Agitprop Rap?

“Ill Manors” and the Impotent Indifference of Social Protest

Authored by: Miguel Mera

The Routledge Companion to Global Popular Culture

Print publication date:  December  2014
Online publication date:  December  2014

Print ISBN: 9780415641470
eBook ISBN: 9780203081846
Adobe ISBN: 9781136175961

10.4324/9780203081846.ch23

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Abstract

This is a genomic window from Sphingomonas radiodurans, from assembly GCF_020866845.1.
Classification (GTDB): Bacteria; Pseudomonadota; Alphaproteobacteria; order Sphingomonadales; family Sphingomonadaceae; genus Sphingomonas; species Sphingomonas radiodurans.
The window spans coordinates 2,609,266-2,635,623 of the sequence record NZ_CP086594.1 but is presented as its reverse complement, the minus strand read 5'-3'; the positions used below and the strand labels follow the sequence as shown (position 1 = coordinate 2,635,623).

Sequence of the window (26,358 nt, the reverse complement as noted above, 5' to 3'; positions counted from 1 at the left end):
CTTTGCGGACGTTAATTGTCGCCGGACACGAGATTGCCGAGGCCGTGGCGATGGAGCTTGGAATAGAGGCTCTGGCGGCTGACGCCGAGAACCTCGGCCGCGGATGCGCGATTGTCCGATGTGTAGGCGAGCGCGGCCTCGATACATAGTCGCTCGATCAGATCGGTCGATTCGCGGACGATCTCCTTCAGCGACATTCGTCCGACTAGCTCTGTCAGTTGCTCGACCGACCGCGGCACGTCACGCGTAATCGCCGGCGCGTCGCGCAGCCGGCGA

In Music and Politics (2012) John Street argued that the protest song is both a form of political communication and a mode of political representation, and he suggested that the former is only possible because of the latter: “It is not enough to be able to speak up; you must also be able to speak for a people or a cause” (2012: 42). This theorization nuances R. Serge Denisoff’s classic but problematic text, Sing a Song of Social Significance (1983), where protest songs were defined as either “Magnetic” or “Rhetorical”. “Magnetic” songs, according to Denisoff, attract people to movements and promote group solidarity, and “Rhetorical” songs are intended to change public opinion.

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